Facebook Shuts Down 583 Million Accounts, Check If Yours Is Still Up

Facebook Shuts Down 583 Million Accounts, Check If Yours Is Still Up

And while the company announced that it had removed more posts from its platform in the first quarter of 2018 vis-à-vis the last quarter of 2017, the company did not provide any specific numbers to validate this assertion. The self-assessment on Tuesday, May 15, 2018, came three weeks after Facebook tried to give a clearer explanation of the kinds of posts that it won't tolerate. Or sexual activity. Or hate speech. In this endeavor, it has removed around 1.5 billion posts as well as accounts since the advent of 2018. Even so, that supposedly tiny fraction, a mere 0.5 percent that escapes Facebook's filters, are surprisingly easy to find online, according to a report by an internet safety organization.

Facebook stated that artificial intelligence has played an essential role in helping the social media company flag down content.

Taking down fake accounts is important not just to fight spam.

The report also doesn't address how Facebook is tacking another vexing issue - the proliferation of fake news stories planted by Russian agents and other fabricators trying to sway elections and public opinion.

In this report, 97% of the content deleted was spam. Facebook estimates that out of every 10,000 pieces of content viewed on Facebook, just seven to nine views were of content that violated its adult nudity and pornography standards... which, by the way, have a history of head-scratching decisions.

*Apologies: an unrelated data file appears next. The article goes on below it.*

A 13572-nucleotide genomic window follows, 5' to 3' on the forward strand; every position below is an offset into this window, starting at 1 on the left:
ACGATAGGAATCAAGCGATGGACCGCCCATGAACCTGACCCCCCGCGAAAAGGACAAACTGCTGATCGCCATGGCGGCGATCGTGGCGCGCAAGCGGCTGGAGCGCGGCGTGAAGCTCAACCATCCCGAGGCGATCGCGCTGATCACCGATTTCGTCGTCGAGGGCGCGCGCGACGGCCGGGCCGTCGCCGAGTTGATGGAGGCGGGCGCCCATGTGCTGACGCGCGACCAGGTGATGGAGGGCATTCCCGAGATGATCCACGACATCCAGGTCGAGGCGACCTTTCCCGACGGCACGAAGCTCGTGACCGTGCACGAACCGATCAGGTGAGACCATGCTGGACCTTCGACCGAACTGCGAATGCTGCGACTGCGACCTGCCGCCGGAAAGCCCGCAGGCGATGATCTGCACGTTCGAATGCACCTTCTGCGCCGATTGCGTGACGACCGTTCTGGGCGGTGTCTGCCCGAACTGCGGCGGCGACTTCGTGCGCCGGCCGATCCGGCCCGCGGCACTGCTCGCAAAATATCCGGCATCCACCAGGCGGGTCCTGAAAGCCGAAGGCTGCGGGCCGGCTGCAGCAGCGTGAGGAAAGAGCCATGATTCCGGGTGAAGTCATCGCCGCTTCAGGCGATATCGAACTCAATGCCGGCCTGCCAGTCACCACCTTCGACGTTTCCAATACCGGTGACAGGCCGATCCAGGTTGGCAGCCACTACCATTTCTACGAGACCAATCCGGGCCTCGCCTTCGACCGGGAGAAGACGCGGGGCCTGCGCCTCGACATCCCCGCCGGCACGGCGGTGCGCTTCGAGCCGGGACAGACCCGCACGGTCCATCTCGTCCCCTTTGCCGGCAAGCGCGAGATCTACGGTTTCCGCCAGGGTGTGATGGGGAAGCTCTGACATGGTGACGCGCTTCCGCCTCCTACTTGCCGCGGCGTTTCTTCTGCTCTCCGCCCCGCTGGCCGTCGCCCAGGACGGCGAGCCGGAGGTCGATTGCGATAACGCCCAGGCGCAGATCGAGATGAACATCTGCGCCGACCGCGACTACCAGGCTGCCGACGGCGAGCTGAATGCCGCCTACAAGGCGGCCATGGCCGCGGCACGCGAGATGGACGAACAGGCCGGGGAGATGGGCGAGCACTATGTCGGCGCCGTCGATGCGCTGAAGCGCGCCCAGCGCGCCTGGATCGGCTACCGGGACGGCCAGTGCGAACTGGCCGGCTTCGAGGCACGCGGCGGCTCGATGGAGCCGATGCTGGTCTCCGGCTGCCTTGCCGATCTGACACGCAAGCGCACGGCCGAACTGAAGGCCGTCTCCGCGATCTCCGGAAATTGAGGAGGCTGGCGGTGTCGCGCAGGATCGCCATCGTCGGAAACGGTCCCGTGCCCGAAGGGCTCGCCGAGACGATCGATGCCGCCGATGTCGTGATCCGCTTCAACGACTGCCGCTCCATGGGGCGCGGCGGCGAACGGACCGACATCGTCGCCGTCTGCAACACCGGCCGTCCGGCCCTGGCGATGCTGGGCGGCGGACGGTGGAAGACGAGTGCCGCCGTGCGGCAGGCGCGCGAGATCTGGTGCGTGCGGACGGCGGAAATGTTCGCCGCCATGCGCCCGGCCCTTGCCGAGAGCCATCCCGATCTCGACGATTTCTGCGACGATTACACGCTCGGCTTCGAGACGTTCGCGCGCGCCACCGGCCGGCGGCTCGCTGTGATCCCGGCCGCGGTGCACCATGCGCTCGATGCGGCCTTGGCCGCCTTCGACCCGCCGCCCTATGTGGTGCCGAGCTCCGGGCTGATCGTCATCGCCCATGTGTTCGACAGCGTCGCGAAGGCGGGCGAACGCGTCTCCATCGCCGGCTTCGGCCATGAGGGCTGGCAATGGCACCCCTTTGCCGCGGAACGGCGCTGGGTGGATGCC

An estimated 3 to 4 percent of Facebook accounts were fake accounts, the company said.

When it comes to nudity, sex, fake accounts, and spam, Facebook is capable of flagging over 95 percent of these posts. TL;DR: it has to do with the nuances of nipples.

Facebook said Tuesday it took down almost 2 million posts related to terrorist propaganda this year before users reported them.

From this it follows that for the detection of hateful speech, the company still relies mostly on other people, not on the computer system. Facebook says its technology "still doesn't work that well and so it needs to be checked by our review teams".

"Even if they remove 100 million posts that are offensive, there will be one or two that have some really bad stuff and those will be the ones everyone winds up talking about on the cable-TV news", said Timothy Carone, who teaches about technology at the University of Notre Dame. For the past couple of months, Facebook co-founder Mark Zuckerberg has been in charge of providing damage control for his company, and finding ways of filtering out questionable content and preventing a situation like Cambridge Analytica from happening again.

For example, spotting hate speech is complex, as Rosen described in a detailed post following F8. Facebook doesn't always have that much training data, particularly in less widely used languages.

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